Russian President Vladimir Putin signed into law last week a measure punishing any kind of religious evangelization outside of churches, which some observers have called one of the most restrictive move in "post-Soviet history."
"This new situation resembles the Soviet Union in 1929. At that time confession of faith was permitted only in church," Hannu Haukka, president of Great Commission Media Ministries, told National Religious Broadcasters, according to Breitbart News. "Practically speaking, we are back in the same situation. These anti-terrorist laws are some of the most restrictive laws in post-Soviet history."
The law, which is supposed to be aimed against the spread of terrorism and extremism, has also been approved by the Russian Parliament's upper chamber. The move blocks the sharing of faith in any place that is not a government-sanctioned house of worship.
Charisma News reported that thousands of churches in Russia are coming together in prayer and fasting against the move, based on information shared by Haukka.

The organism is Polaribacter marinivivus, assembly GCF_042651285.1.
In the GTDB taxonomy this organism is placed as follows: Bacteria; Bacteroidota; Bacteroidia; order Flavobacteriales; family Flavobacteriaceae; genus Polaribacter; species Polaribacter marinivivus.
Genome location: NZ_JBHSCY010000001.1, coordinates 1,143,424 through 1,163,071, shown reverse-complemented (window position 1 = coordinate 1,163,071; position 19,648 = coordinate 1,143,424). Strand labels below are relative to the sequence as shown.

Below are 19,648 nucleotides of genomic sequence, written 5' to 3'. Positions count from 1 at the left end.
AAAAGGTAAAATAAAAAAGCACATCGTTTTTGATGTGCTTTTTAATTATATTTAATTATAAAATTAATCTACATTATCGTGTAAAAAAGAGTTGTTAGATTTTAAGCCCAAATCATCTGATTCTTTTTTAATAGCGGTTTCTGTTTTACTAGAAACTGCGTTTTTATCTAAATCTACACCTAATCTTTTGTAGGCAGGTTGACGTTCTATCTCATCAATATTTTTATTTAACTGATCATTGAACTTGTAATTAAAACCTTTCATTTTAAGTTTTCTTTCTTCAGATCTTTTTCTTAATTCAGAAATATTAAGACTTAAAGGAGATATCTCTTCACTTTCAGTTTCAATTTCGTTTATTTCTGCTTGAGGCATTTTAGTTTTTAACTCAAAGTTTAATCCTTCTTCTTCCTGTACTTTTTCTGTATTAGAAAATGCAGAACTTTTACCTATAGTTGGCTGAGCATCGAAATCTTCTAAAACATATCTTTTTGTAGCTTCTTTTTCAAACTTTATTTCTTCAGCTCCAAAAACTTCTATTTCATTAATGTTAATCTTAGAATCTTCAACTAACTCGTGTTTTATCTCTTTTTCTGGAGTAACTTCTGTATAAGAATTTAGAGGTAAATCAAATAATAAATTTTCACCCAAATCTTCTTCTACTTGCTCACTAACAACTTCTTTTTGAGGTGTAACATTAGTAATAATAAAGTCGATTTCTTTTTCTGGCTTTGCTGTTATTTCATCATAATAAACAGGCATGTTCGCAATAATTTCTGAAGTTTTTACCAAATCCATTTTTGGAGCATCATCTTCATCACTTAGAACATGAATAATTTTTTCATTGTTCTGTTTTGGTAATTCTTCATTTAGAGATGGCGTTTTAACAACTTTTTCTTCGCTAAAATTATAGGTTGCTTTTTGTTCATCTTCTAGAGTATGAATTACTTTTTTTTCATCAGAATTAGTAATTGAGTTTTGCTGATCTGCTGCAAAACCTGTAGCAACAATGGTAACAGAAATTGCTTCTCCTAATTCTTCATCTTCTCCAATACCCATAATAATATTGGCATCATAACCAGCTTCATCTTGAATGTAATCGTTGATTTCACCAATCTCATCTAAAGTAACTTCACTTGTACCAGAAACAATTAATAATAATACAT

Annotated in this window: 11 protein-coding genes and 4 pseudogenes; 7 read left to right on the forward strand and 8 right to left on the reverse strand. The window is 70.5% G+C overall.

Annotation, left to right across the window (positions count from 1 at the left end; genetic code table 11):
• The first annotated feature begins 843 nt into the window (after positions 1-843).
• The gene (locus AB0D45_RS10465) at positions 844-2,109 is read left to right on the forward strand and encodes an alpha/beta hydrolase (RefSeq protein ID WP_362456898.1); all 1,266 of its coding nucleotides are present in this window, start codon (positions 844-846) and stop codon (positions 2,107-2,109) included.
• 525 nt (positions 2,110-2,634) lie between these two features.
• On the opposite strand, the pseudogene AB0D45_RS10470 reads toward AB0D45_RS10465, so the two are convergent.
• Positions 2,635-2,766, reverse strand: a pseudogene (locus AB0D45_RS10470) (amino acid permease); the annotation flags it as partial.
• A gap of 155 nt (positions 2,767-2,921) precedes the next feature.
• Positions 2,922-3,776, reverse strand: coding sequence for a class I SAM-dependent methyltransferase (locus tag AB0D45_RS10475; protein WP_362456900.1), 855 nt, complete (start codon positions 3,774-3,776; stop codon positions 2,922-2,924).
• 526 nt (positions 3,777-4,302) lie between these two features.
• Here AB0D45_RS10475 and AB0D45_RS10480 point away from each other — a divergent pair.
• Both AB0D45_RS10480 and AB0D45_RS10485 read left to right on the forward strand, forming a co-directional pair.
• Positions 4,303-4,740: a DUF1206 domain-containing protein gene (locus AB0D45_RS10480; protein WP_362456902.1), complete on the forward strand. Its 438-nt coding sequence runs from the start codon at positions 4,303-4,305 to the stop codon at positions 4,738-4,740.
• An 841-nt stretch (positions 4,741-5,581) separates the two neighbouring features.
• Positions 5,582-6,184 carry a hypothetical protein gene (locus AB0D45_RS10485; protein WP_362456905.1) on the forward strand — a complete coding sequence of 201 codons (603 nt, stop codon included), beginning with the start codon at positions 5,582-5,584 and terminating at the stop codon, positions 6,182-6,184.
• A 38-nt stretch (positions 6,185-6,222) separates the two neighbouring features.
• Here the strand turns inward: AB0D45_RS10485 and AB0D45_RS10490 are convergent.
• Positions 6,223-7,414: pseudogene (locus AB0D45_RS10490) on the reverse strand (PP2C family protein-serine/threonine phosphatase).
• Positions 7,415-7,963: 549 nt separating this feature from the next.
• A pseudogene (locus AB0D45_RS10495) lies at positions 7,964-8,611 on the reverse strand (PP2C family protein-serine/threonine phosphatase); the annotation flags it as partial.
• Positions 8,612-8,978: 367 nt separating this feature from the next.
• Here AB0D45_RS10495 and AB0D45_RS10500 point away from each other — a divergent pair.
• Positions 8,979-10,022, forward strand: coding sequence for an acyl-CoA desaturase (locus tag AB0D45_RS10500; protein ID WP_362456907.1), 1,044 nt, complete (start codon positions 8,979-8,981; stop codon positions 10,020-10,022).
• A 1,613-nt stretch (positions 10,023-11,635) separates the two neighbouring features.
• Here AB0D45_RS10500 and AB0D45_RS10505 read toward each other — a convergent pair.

"The church is appalled at the news of the new law. About 7,000 evangelical/protestant churches are in fasting and prayer at the moment over the news," Haukka said.
The Christian Post reported earlier this month that several Christian groups in Russia have already spoken out against the draconian measures, with the Seventh-day Adventist's Moscow-based Euro-Asia Division stating that it is nearly "impossible" for religious believers to comply with the requirements.
"If this legislation is approved, the religious situation in the country will grow considerably more complicated and many believers will find themselves in exile and subjected to reprisals because of our faith," the group said before Putin's signature.
Under the new law, foreign missionaries will not be allowed to speak at churches unless that have a work permit from Russian authorities; any kind of discussion about God with non-believers would be considered missionary activity and punishable by law; and religious activities even in private homes will not be allowed.
What is more, anyone from the age of 14 found to be preaching will be subject to prosecution, and every citizen is required to report religious activity to the authorities, or face punishment him or herself.
Haukka asked Christians around the world to join in prayer with the Russian churches as they face uncertain times.
"Russia is closing down in an awful way. The new law is in total conflict with the purpose and the task given to the church by the Lord. The law will send the church back into Soviet era Communist persecution," he asked.
NRB President Jerry A. Johnson further called on the United States government to pressure Russia to repeal what he described as an "unjust law."
"Let's pray this new iron curtain of Christian persecution in Russia will be lifted quickly and without harm to our brothers and sisters in Christ," Johnson said.